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al-Zarkashi, with the same name as his grandfather (a common practice of Arabs). An alternate scenario might have the younger al-Mahdawias anotherson, thus accounting better for the expression, al-ab (= senior). Whether or not there is any merit in these speculations, we still must account for the anomalous situation presented in the Wahid,and, meanwhile, we now know that al-Mahdawi had at least two offspring and perhaps more. Incidentally, Ibn al-CArabi expressly refers to alMahdawi's sons (banu-hu), apart from his disciples, in the prologues to both the Mashihid and the Futiihdt.106 The impression one gets is that the parentwas especially enriched in his progeny. Shaykh al-Mahdawi is reportedly treated in the still
unpublished Irghdm awliya' al-shaytdn bi-dhikr mand-

him!). He read the Qur'aneven thoughhe was illiterate
(ummi).

He used to wear a Sufi'spatchedfrock (muraqqacah) that weighed ninety rotls, while he chastised himself through spiritual striving (mujdhadah)to the extent that if he started to notice any laxity thereinhe wouldenterthe sea in his
[weighty] patched frock, and then come out and pray continuously until [the frock] dried as a punishment for it. He performed saintly miracles (karamdt), among which was the following: When news of [Shaykh al-Mahdawi's extreme self-abnegation] reached the imam of Mahdiya,l10 the latter quipped: "When he dies I will not pray for him since he is a killer of himself (qdtil nafsi-hi)." But [when that reached Shaykh al-Mahdawi] he, for his part, rejoined:

"He is the one who will die beforeme, andI will prayfor
him!" And so it happened. Shaykh [al-Mahdawi] himself died in 671 [sic]. No doubt the deathdate given is an editorial lapsus and should read 621 (= 1224). If intentional, however, then

al-Ra'uf b. Taj al-'Arifin qib awliydaal-Rahmdnof CAbd b. al-Munawi (d. 1031/1622),107 it is unlikely that the but notice furnishes much new information.Nevertheless, as al-Munawi also wrote a commentary on Ibn al-'Arabi's Mashdhid al-asrdr,'08 then perhaps his account takes on some new perspective worth looking into. It is exceedingly surprising that another polygraphic Egyptian Sufi and devotee of Ibn al-CArabianwritings, CAbd alWahhabal-Shacrani(d. 973/1565-66), has evidently not given any notice of al-Mahdawi in his many books, including the Tabaqat (nor is he mentioned in Ibn alMulaqqin's Sufi biographical compendium). The omission is especially hard to account for when we consider that al-Shacraniflourished at a time when the phenomenal popularity of Ibn al-CArabi's books among the conquering Osmanll Turkswas, as we shall see, beginning to draw renewed attention to his one-time teacher in Tunis. From the tenth/sixteenth century on, Muhyiddin Ibn'iil Arabi's star was ever on the rise wherever the Ottomans raised the flag of their far-flung empire, and in Tunisia the ruling Turkish deys sought to conciliate their new Arab subjects by honoring the memory (and sometimes reviving it) of such Sufi shaykhs as al-Mahdawi. In the last century the Palestinian scholar and litterateur, Yuisuf b. Ismacil al-Nabhani (d. 1350/1932), included a brief entry on al-Mahdawi in his hagiographical collection, Jamic karamdt al-awliya'. As it contains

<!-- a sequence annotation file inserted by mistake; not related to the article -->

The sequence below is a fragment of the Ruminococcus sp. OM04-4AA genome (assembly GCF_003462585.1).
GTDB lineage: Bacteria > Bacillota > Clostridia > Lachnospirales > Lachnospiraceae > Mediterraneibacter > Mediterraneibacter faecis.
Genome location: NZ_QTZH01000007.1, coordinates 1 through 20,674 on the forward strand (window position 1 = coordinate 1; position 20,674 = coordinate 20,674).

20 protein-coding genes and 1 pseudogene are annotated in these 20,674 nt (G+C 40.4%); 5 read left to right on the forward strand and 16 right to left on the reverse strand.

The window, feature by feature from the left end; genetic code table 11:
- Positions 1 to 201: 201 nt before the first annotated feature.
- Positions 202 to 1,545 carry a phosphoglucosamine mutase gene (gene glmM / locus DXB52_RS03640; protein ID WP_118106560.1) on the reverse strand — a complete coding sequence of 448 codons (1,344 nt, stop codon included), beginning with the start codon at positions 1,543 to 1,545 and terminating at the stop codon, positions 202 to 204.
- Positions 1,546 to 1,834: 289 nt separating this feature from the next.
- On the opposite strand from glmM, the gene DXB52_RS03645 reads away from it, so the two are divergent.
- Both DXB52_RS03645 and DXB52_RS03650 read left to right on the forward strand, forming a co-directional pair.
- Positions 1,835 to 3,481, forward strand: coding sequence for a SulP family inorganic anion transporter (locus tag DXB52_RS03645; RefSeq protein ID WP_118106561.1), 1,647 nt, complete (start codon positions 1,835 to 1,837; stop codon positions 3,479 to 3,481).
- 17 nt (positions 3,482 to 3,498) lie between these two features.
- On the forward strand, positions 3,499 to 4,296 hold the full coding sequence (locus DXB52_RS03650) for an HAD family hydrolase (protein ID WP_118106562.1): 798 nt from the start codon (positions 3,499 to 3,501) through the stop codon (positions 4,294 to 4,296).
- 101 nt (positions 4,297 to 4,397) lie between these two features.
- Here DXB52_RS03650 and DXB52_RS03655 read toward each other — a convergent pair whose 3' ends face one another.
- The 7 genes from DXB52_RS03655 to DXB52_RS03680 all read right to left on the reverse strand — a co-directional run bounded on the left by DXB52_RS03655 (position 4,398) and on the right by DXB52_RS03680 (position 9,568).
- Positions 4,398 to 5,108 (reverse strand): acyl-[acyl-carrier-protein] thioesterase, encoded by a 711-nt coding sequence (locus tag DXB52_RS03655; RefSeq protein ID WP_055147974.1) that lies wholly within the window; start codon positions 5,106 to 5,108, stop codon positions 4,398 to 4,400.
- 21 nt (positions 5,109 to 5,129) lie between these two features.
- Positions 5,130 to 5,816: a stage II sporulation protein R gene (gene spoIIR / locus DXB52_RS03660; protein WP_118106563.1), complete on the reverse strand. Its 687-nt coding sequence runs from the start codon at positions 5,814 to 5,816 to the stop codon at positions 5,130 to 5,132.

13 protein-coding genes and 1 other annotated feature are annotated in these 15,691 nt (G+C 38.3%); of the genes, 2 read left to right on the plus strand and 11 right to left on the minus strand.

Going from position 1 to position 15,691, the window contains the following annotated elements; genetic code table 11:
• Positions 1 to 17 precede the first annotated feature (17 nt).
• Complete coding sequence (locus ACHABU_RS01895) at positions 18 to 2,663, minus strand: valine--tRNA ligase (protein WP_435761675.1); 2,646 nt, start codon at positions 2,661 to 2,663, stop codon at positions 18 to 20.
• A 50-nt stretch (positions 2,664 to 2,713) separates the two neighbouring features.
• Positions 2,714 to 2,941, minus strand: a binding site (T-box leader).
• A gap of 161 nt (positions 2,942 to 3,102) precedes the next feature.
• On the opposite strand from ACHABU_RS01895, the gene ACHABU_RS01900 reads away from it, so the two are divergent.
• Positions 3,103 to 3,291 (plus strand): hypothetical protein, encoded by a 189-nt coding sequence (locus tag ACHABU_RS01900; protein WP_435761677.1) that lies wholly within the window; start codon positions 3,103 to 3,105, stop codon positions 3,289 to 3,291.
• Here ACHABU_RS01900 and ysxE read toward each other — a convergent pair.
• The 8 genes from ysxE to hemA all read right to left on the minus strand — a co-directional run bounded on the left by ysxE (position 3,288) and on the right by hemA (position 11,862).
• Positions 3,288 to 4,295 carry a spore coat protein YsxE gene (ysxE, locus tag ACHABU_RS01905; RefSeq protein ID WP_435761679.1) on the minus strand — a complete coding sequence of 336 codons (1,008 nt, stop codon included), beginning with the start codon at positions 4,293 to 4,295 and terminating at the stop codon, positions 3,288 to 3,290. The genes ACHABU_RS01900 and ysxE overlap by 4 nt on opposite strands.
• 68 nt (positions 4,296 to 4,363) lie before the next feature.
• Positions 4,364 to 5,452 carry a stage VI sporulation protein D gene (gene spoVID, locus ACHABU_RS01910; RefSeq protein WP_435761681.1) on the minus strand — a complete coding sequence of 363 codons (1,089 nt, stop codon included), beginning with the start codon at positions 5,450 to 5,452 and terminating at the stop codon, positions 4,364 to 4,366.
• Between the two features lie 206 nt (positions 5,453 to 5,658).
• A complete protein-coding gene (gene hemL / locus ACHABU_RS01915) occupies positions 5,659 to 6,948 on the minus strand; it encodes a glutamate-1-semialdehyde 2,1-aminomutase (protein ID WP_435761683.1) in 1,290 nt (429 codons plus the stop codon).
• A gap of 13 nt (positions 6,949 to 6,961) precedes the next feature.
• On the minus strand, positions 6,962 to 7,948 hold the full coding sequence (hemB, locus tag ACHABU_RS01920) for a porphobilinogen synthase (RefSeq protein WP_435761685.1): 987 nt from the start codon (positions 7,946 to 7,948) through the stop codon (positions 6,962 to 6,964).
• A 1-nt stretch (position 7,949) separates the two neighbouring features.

it is erroneous (perhaps a confusion with our postulated grandson?). After al-Nabhani's Jamic, another modern
source that has been cited is the Tunisian biographist

of Malikite jurisprudents, Muhammad b. Muhammad
Makhluf's (d. 1360/1941) Shajarat al-nir al-zakiyah fi But, in fact, al-Mahdawi is tabaqat al-malikiyah."' only mentioned there en passant in the biography of Abu Yusuf al-Dahmani as the latter's co-disciple of Abu Madyan.112

In 1965 another Tunisian scholar, Muhammad alBahli al-Nayyal, published a notable study, Al-Haqiqah

al-ta'rlkhlyah li-l-tasawwuf al-islami (The Historical Reality of Islamic Mysticism),"3 which offered a few random data to add to our account.1l4 For instance, we are told that al-Mahdawi met Abu Madyan in Tunis (en route to Bejaya from the latter's pilgrimage in Mecca) in a Mosque of the Scabbard-market,which to this day
is known as the Masjid Abi Madyan.115 Among the other

local Sufis who visited him there were Jarrah al-Kinani,116 al-Dahmani and the elder al-Dabbagh (d. 618),
110 Al-Nabhani's text reads "Imam al-Mahdi." Shajarah, 168-69, nos. 530-31. The way al-Mahdawi's name is enumeratedit may appear that the lines following refer to him, but it is actually al-Dahm8ni who is described as having the special relationship with Abu CAllal-Nafti. 113 Published in Tunis the Maktabat by al-Najah. 14 See Haqiqah, 218-19. 15 Ibid., 206.
116 See n. 54.

one new anecdote, I will give it here:109
CAbd al-CAzizb. Abi Bakr al-Qurashi al-Mahdawi studied

under ShaykhAbu Madyan(May God be pleased with
106 See at n. 43, above. 107 See MSDar al-Kutub, ta'rikh 397, f. 94 (cited by Gril).

112 See

111Rev.ed., Beirut,1930-31.